Windows UI summer of code project

John Bailey rekkanoryo at
Tue Apr 21 11:13:51 EDT 2009

Mark Doliner wrote:
> This year we accepted TWO students to work on a better/native Windows
> user interface for libpurple.  It's not decided what these projects
> entail exactly, nor if/how these two students should interact.  I know
> I'm opening a can of worms here, but I think it's probably a good idea
> for us to talk about what we'd like to see from these projects.  The
> language and drawing toolkit are the biggest decisions.  Wade proposed
> using either .NET or XULRunner with the possibility of also comparing
> against MFC, and Gregor proposed using straight up win32 api.

For the record, I'm fine with one project being .NET and one being W32API.

> In our comments on Wade's proposal we expressed some concern about
> using XULRunner, since there already exists a project called
> Instantbird [1] which is an IM program which uses libpurple and XUL
> for the UI.  I'm not very familiar with Instantbird...
> I really should stress
> that I'm not very familiar with XUL, but I'm worried that it isn't
> native enough.

These are concenrs I share.  I would hate to restrict a Windows UI project, but
at the same time I'd hate to duplicate or detract from the work Florian and his
contributors have done to date on Instantbird.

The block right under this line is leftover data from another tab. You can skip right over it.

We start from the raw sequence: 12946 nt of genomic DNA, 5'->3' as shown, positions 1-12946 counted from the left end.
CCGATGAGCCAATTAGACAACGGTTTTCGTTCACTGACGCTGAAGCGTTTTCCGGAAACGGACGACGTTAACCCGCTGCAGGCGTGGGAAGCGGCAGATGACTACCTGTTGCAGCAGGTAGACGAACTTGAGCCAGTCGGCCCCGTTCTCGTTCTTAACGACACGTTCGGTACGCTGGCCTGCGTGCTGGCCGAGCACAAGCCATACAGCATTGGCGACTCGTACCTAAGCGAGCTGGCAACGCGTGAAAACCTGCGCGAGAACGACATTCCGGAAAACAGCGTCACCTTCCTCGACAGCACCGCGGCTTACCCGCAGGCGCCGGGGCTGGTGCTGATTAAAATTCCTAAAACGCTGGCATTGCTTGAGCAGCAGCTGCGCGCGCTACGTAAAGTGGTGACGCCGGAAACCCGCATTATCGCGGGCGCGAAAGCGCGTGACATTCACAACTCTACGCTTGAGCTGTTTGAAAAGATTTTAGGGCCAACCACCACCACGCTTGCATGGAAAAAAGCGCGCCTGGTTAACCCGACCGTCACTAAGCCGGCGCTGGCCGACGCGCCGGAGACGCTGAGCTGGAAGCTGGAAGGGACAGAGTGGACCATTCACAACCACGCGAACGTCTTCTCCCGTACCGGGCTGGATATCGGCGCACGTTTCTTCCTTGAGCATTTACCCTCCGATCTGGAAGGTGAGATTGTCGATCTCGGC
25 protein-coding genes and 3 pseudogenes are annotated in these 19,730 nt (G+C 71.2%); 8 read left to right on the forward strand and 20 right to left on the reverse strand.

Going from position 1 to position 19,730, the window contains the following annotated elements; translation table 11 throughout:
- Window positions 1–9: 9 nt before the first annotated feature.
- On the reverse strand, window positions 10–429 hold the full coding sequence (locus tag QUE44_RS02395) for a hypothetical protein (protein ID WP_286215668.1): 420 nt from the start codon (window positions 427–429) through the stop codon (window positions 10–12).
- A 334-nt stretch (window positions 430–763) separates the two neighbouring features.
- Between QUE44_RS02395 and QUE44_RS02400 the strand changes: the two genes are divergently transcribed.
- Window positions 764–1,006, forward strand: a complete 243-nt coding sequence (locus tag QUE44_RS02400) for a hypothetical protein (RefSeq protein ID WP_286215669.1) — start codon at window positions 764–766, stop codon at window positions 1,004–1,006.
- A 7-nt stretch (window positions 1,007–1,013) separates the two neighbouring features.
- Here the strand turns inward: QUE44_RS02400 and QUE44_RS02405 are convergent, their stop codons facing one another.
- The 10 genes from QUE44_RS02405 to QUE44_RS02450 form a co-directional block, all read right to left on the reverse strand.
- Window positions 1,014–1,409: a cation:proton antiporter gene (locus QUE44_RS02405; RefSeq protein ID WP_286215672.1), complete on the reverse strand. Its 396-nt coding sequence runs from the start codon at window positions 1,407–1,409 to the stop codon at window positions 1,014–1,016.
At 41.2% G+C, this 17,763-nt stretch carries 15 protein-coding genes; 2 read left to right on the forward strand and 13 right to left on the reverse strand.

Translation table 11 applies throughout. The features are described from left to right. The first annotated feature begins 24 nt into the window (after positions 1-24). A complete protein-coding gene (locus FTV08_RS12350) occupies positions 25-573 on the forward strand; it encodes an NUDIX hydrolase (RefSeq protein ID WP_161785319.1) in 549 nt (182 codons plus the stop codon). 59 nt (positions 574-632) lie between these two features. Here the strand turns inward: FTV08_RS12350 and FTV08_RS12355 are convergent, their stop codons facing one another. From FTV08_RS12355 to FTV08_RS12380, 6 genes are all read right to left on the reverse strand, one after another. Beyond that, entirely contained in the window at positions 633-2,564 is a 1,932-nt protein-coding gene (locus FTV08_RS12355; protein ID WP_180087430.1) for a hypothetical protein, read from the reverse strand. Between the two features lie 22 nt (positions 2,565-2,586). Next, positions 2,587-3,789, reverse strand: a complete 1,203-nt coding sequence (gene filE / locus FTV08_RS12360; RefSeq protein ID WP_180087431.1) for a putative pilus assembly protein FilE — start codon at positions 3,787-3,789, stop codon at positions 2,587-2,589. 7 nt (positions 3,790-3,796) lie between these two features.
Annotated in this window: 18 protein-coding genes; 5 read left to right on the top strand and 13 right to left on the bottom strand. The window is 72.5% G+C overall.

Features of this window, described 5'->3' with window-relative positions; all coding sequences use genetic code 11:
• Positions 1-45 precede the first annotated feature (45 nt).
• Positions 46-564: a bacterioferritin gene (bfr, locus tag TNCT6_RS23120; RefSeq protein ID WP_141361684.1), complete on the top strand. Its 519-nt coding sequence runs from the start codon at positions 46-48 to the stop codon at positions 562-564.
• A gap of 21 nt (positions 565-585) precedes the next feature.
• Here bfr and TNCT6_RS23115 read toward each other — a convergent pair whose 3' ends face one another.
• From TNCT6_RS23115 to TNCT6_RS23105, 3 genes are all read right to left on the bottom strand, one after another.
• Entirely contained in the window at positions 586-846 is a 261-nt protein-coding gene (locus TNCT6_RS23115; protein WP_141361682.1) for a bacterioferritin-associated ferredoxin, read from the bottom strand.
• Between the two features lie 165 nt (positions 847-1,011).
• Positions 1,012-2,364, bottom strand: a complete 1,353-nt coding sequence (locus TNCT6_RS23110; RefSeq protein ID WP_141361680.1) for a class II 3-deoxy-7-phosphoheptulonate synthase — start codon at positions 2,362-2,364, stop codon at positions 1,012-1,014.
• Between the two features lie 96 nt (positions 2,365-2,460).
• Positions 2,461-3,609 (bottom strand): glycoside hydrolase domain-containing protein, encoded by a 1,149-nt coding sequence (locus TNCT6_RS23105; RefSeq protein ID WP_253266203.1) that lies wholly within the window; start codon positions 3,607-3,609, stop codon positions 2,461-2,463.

> My experience with .NET 1.x and 2.x UIs from years ago left me with a
> feeling that it was good, but not as good as programs written using
> the win32 api or mfc.  I remember minor flickering and slowness to
> draw the UI when launching an application initially.  But I've heard
> .NET UIs have improved in recent versions.

I too have had less than optimal experiences with .NET applications on Windows.
 the new 250MB (on x86, it's even bigger on "x64") .NET Runtime 3.5 has helped
things quite a bit, but there's still the initial lag due to loading the crapton
of new libraries.

> I feel like the lower-level solution would allow for a more perfect
> product.  But a higher-level language would be more accessible to
> developers, and that's very important since we want this project to
> survive and prosper on its own.

Both projects could survive on their own after the SoC.  It's also possible that
each project could make different choices to best serve a particular set of
Windows users, thus achieving my primary goal with a Windows UI--provide
something that serves our Windows users better than GTK+ does.  If two UI's make
us better able to fit Windows users' needs, then it's definitely time and effort
well spent.

> It sounds like Wade and Gregor might not have very overlapping
> experience with Windows UI toolkits.  Gregor, are you very familiar
> with MFC or .NET?  Wade, are you very familiar with win32 or MFC?  If
> not then it seems like it makes the most sense for the two students to
> work independently, with Gregor using win32 and Wade using .NET (or
> maybe XUL or MFC).

The two students have to work independently anyway to comply with the terms of
participation in SoC.  Of course, there's no reason they can't share ideas, but
they can't commit to each others' branches.


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